Martin Flanagan: Suppliers struggle as food price wars bite

Discounters Aldi and Lidl have eaten into the sales of bigger supermarkets like Morrisons. Picture: TSPL
Discounters Aldi and Lidl have eaten into the sales of bigger supermarkets like Morrisons. Picture: TSPL
Share this article
0
Have your say

WHEN major businesses under market pressures are forced to cut their coat according to their cloth it is often the suppliers that have to tighten their belts, or worse.

The knock-on impact down the metaphorical and sometimes literal food chain can be masked because suppliers are frequently much smaller than their customers and not publicly–listed businesses.

But referred pain is often inevitable. A new survey by top–ten accountancy group Moore Stephens makes the point vividly in the embattled supermarket industry.

The report reveals that the number of food producers going bust has tripled in the past five years due to the supermarket price wars – up to 162 failed suppliers last year from 48 in the sector in 2010. The rise in the past year alone is 11 per cent.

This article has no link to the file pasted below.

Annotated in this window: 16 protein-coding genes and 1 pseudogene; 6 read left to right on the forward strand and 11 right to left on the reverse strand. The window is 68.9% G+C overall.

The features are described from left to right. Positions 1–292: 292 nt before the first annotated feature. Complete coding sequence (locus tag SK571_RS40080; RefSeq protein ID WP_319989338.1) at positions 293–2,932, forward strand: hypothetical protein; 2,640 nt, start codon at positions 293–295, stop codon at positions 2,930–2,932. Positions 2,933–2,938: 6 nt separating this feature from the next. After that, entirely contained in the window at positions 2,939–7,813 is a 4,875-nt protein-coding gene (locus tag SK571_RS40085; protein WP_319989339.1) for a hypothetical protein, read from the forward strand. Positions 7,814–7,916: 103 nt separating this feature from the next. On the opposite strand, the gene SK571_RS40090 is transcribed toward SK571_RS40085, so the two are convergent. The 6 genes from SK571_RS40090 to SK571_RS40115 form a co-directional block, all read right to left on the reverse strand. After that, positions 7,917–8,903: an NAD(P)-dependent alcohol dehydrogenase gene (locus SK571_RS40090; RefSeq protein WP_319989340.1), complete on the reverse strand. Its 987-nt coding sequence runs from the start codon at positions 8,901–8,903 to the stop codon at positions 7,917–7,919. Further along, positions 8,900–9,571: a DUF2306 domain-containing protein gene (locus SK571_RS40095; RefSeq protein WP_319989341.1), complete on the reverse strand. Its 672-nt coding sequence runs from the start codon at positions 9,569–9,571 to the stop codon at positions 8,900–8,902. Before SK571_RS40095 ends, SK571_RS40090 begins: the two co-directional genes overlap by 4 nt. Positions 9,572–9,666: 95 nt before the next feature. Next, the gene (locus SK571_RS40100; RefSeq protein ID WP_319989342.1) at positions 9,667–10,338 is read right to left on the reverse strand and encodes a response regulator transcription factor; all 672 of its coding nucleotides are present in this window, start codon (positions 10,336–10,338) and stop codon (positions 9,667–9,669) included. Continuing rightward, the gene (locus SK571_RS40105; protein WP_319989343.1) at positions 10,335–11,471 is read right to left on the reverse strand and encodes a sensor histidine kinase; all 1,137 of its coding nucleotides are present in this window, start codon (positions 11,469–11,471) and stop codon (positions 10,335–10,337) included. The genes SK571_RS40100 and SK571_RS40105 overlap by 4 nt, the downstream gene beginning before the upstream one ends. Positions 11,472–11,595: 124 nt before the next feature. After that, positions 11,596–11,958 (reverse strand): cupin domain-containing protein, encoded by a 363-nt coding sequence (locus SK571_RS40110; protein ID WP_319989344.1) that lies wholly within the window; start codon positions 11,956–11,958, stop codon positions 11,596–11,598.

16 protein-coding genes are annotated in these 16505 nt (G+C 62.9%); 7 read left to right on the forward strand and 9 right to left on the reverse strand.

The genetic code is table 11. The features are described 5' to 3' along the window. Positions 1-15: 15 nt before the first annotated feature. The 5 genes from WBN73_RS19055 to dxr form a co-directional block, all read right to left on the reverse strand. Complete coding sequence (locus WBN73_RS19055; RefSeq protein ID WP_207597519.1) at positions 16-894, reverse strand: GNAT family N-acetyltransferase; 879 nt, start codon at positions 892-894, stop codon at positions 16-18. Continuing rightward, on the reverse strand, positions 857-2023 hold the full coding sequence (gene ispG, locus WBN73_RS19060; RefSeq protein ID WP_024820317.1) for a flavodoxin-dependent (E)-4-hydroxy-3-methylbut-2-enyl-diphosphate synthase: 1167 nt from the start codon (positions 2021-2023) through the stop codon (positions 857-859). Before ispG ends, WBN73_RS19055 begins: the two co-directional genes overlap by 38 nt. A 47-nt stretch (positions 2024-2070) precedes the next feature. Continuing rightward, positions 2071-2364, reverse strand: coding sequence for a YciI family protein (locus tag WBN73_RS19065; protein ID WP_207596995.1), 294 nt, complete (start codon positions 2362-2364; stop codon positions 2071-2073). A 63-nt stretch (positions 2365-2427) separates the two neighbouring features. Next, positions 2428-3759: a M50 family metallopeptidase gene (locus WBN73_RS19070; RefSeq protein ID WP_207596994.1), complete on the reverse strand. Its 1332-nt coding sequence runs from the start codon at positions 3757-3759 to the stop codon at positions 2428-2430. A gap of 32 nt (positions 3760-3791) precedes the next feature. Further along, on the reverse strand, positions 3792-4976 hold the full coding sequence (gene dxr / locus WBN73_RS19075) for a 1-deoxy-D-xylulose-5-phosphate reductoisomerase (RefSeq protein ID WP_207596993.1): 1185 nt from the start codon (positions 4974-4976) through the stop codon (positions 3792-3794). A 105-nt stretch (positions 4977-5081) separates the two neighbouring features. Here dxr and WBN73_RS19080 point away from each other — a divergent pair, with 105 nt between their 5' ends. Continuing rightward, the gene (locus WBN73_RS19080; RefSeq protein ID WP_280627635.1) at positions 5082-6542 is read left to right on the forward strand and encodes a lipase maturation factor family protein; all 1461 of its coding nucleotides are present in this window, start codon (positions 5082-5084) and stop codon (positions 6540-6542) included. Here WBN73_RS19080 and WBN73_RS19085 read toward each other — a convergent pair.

It is easy to join the dots. Discounters Aldi and Lidl have eaten into the sales of Tesco, Asda, Morrisons and Sainsbury’s. The big boys have responded with aggressive price promotions of their own that have been partly funded by putting the squeeze on suppliers. The default position of big business generally is to refer to collaborative and constructive relationships with the suppliers, but in difficult times this can be the collaborative link between a cat and a mouse. It is commercial realpolitik.

On call for raised eyebrows 
Some eyebrows might be raised at the UK’s Competition and Markets Authority (CMA) asking the European Commission (EC) to derail the £10.3 billion merger of the Three and O2 mobile phone networks. The CMA says the deal would reduce the UK’s dominant mobile phone network players from four to three – with regulators across many sectors always getting twitchy when there are just three main operators for the customer to shop around.|

It is a fair point. But not a few were somewhat surprised at the CMA clearing the £12.5bn sale of EE to telecomes giant BT earlier this year to spawn a combination that will have 35 million mobile, broadband and TV customers.

It is not comparing apples with apples because when BT swooped successfully for EE it was not interfering with the vaguely magical big-four regulatory touchstone as far as mobile networks were concerned. But the proximity of the two deals will probably be mentioned by Three and O2 to the EC.